Recipe: master bread recipe from the new cookbook “The New Artisan Bread in Five Minutes a Day”

The premise of The New Artisan Bread in Five Minutes a Day is simple: once you make the master recipe, it takes only five minutes a day (excluding rising and baking time) to make a loaf of bread. The “five minutes a day” is more a metaphor than reality, but for the rushed person who wants a fast homemade loaf, this is the next best thing to bakery store bread. So, for your pleasure, follows is the recipe (with an edited ingredient list), good for four loaves. 

Final cover_New Artisan Bread

The New Artisan Bread in Five Minutes a Day master recipe

3 cups lukewarm water (100°F or below)
1 tablespoon granulated yeast
1 to 1½ tablespoons kosher salt
6½ cups all-purpose flour

1. Warm the water slightly: It should feel just a little warmer than body temperature, about 100°F. By using warm water, the dough will rise to the right point for storage in about 2 hours. You can use cold water and get the same final result, but the first rising will take longer

2. Add yeast and salt to the water in a 6-quart bowl or, preferably, in a lidded (not airtight) food container or food- grade plastic bucket. Don’t worry about getting it all to dissolve.

3. Mix in the flour—kneading is unnecessary: Add all of the flour at once, measuring it in with dry-ingredient measuring cups, or by weighing the ingredients. If you measure with cups, use the scoop-and-sweep method, gently scooping up flour, then sweeping the top level with a knife or spatula; don’t press down into the flour as you scoop or you’ll throw off the measurement by compressing. Mix with a wooden spoon or a heavy-duty stand mixer (with paddle) until the mixture is uniform. If you’re hand-mixing and it becomes too difficult to incorporate all the flour with the spoon, you can reach into your mixing vessel with very wet hands and press the mixture together. Don’t knead! It isn’t necessary. You’re finished when everything is uniformly moist, without dry patches. This step is done in a matter of minutes, and will yield dough that is wet and loose enough to con- form to the shape of its container.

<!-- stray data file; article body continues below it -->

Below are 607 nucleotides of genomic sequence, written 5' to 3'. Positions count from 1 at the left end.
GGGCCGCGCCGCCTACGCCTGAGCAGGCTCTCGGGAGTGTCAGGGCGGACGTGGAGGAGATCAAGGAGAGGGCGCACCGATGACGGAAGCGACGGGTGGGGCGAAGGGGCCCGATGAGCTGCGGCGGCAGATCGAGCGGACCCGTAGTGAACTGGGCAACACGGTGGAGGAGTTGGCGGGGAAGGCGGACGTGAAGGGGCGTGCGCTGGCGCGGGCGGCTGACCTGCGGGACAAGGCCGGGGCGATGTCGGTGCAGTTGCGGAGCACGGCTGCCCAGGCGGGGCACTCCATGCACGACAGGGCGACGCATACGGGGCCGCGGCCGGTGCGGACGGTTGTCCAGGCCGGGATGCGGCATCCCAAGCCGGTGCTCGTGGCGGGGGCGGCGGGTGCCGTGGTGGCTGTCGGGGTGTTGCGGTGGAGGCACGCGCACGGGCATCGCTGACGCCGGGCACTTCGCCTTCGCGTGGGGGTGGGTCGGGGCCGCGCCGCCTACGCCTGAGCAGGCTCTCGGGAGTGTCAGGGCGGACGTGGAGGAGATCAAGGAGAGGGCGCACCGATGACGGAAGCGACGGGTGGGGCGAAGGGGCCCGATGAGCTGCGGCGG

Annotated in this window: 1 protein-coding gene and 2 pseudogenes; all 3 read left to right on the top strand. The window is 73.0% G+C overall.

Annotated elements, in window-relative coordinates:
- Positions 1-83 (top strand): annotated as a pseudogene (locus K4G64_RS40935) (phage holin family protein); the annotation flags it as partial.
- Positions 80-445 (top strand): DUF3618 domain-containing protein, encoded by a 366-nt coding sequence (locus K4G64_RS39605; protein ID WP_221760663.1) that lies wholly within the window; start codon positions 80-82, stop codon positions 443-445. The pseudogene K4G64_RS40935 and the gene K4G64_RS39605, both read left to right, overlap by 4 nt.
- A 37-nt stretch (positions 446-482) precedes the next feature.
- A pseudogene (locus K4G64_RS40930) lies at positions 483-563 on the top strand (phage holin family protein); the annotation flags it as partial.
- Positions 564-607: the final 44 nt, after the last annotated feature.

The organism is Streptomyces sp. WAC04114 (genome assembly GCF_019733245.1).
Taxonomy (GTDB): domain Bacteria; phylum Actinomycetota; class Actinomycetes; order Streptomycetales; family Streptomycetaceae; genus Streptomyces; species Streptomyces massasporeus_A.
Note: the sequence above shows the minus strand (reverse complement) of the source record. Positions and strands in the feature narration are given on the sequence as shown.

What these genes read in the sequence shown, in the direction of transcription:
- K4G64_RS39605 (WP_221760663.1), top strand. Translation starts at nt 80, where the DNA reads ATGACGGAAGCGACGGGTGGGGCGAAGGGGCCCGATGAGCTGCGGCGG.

4. Allow to rise: Cover with a lid that fits well to the container but can be cracked open so it’s not completely airtight—most plastic lids fit the bill. If you’re using a bowl, cover it loosely with plastic wrap. Towels don’t work—they stick to wet dough. Lidded (or even vented) plastic buckets are readily available (see page 24). Allow the mixture to rise at room temperature until it begins to collapse (or at least flattens on the top), about 2 hours, depending on the room’s temperature and the initial water temperature—then refrigerate it and use over the next fourteen days. If your container isn’t vented, allow gases to escape by leaving it open a crack for the first couple of days in the fridge—after that you can usually close it. If you forget about your rising dough on the counter, don’t worry: longer rising times at room temperature, even overnight, will not harm the result (though egg-enriched dough should go into the fridge after 2 hours). You can use a portion of the dough any time after the 2-hour rise. Fully refrigerated wet dough is less sticky and is easier to work with than dough at room temperature, so the first time you try our method, it’s best to refrigerate the dough overnight (or for at least 3 hours) before shaping a loaf. Once refrigerated, the dough will seem to have shrunk back upon itself and it will never rise again in the bucket— that’s normal. Whatever you do, do not punch down this dough. With our method, you’re trying to retain as much gas in the dough as possible, and punching it down knocks gas out and will make your loaves denser.

On Baking Day